A man meets with an accident. Let us call him Ajay. Ajay is seriously injured, he is taken to the Accident and Emergency department of a hospital, the doctors try their best to save him but it is too late; he passes away. In the same hospital, another young man is getting ready for yet another dialysis session; we’ll call him Alain, he does dialysis twice a week. He knows that dialysis will only provide a temporary solace but he cannot do otherwise.
Now let us try to imagine this scene differently. Ajay is seriously injured, he is taken to the nearest life support center. The doctors try their best but fail to save him. They confirm brain stem death and proceed to keep the organs alive. Since Ajay has a donor card, another team starts looking for a suitable recipient. One thing leading to another, Alain gets a call, he is taken to the hospital, undergoes a surgery and again finds himself with a functional kidney. He can now resume work, take better care of his family and lead a normal life. A life is lost but the quality of life of another person is improved. A story of loss also turns into a story of hope.
Much has been said about the dark side of organ transplantation and organ trade. But what if we focus on the positive aspect of it? What if we focus on the very reason organ transplantation started? To save lives and enhance the quality of life of otherwise dialysis bound patients.
At Fortis Clinic Darné on the 22nd of March 2017, Dr Balbir Verma, Consultant Minimally Invasive Urology & Kidney Transplant, discussed about organ transplantion which, according to him, is a real race against time.
“Everyday people in Mauritius are in dire need of organs. People are suffering from kidney failures, heart failures… In this country, Diabetes is also common; this disease affects several other organs. There are demands for organs but the supply is so much less. Right now we can take organs from blood relatives only and it isn’t enough; we cannot even meet a fraction of the demands. Because of this, patients suffer, many of them even lose their lives.”
But how do we go about it? According to doctor Verma, it needs to be a collective effort. All the stakeholders needs to be included i.e. the government, the medical community and the general public. With the support of the government through unambiguous laws, there will be less loopholes which can be misused. In unambiguous laws, terms like brain stem death or consent for organ donation will need to be clearly defined and will obviate the future legal hassles.
When it comes to the medical community, different people need to work on different aspects of a case.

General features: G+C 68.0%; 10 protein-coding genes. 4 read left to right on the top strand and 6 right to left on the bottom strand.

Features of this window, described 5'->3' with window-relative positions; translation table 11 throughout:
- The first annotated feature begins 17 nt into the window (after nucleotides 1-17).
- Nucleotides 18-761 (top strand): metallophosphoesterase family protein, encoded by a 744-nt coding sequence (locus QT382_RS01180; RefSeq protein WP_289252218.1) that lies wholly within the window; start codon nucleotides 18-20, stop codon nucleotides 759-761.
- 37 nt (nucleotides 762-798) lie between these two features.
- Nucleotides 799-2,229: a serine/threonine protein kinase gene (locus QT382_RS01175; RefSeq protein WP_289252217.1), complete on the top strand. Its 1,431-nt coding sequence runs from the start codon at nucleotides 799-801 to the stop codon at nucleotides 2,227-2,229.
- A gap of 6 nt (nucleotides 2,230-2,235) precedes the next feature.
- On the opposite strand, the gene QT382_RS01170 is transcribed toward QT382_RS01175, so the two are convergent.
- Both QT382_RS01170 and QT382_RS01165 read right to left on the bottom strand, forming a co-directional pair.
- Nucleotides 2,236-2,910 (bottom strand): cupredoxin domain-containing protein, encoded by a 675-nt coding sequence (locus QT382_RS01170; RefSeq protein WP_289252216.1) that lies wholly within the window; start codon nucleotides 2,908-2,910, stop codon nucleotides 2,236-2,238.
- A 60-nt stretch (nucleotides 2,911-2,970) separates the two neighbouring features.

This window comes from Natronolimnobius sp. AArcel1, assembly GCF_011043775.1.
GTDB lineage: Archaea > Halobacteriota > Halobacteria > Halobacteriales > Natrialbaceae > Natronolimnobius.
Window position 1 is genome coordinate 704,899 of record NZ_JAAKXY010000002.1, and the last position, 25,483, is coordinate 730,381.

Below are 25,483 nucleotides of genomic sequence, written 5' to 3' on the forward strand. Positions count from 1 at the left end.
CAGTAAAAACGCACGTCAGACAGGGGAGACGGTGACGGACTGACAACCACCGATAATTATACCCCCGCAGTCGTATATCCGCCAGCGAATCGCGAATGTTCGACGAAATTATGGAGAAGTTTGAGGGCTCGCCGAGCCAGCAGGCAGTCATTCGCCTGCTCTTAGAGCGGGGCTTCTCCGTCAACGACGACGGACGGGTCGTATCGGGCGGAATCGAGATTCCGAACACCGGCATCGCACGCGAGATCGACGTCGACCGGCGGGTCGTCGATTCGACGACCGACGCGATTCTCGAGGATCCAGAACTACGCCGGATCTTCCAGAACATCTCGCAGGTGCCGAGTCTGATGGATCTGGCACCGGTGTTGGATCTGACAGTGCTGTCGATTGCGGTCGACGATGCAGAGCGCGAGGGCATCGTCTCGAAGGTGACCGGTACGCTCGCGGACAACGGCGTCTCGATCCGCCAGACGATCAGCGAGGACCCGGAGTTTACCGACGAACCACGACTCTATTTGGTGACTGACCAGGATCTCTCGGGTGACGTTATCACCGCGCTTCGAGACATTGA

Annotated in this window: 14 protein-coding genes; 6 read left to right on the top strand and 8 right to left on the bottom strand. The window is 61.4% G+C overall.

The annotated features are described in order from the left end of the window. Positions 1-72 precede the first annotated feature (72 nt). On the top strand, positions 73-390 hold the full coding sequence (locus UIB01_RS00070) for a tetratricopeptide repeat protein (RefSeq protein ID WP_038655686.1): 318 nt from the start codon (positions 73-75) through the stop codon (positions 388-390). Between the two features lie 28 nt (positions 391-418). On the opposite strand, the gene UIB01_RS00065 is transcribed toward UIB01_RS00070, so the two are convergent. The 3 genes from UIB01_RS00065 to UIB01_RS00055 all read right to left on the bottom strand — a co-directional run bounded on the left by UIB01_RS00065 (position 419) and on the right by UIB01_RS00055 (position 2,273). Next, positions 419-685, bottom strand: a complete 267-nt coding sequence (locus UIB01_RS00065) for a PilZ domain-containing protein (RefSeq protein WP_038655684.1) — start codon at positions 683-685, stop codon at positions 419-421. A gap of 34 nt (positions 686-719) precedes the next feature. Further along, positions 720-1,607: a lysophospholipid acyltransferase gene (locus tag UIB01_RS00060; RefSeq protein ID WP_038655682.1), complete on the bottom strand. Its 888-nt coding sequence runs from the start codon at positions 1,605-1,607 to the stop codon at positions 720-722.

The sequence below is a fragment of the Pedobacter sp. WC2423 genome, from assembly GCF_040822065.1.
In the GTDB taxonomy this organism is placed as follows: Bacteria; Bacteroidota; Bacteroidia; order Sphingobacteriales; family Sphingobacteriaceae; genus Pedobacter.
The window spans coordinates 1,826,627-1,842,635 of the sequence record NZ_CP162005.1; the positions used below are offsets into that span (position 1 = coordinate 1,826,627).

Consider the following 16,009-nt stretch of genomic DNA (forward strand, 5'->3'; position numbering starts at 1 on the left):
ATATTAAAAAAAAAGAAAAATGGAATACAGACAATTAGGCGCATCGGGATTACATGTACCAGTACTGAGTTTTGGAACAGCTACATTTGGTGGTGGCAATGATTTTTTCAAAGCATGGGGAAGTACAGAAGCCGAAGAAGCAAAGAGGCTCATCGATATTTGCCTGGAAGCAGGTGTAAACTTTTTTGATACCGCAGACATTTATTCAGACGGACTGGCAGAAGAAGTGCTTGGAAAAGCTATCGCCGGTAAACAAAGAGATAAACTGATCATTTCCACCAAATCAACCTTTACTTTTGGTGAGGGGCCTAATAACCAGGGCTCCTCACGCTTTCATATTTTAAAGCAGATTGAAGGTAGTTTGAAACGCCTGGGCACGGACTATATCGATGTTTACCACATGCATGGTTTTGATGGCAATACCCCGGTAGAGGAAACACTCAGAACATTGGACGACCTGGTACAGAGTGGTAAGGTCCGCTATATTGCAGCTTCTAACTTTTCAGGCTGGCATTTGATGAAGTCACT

“We have seen what happens when all the power is concentrated in the hands of one single individual,” says the doctor, “This is why we need to have different teams.”
Different teams, each consisting of people who work with integrity and are qualified for the job. A team of independent doctors who confirm the brain stem death, another team made up of sociologists, psychologists, people from the legal fraternity and prominent citizens to take consent from the donor’s family, a retrieval team which only takes and preserves the organs, a transplant surgeon who conducts the surgery and who has no say in who the donor or receiver should be… These different teams work complementarily yet separately and see to it that there are no direct deal between the donor and recipient’s families so that the rights of both the donor and recipient are honoured.
Awareness among the general public is of utmost importance. We could have the best laws, the best medical teams and the best infrastructure but all of that will not amount to much if we, as a nation, are not willing to help save a life by donating our organs. Myths about organ donation needs to be eradicated, awareness and solidarity have to be inculcated. Me, you, one of our friends, one of our relatives… just anyone can be in need of an organ tomorrow. Nearly all of us have the capacity/power to save a life after we die. In other countries, people are provided with donor cards; (cards which specify a person’s pledge to offer his organs for transplantation in case of death).. According to Dr Verma, this is possible in Mauritius:
“Mauritius has the potential to become a hub of transplant. We have good basic health care, the transport facilities are good and we also have good communication channels… We need to further work on the infrastructure, set up life support centers… but it is feasible. India has a population of 130 million and cadaveric organ transplant is a reality, so why not here?”
During this talk at Fortis Clinic Darné, Dr Balbir asked us to think. And act. Because we all have the ability to save a life. Let us do this together.share on Facebook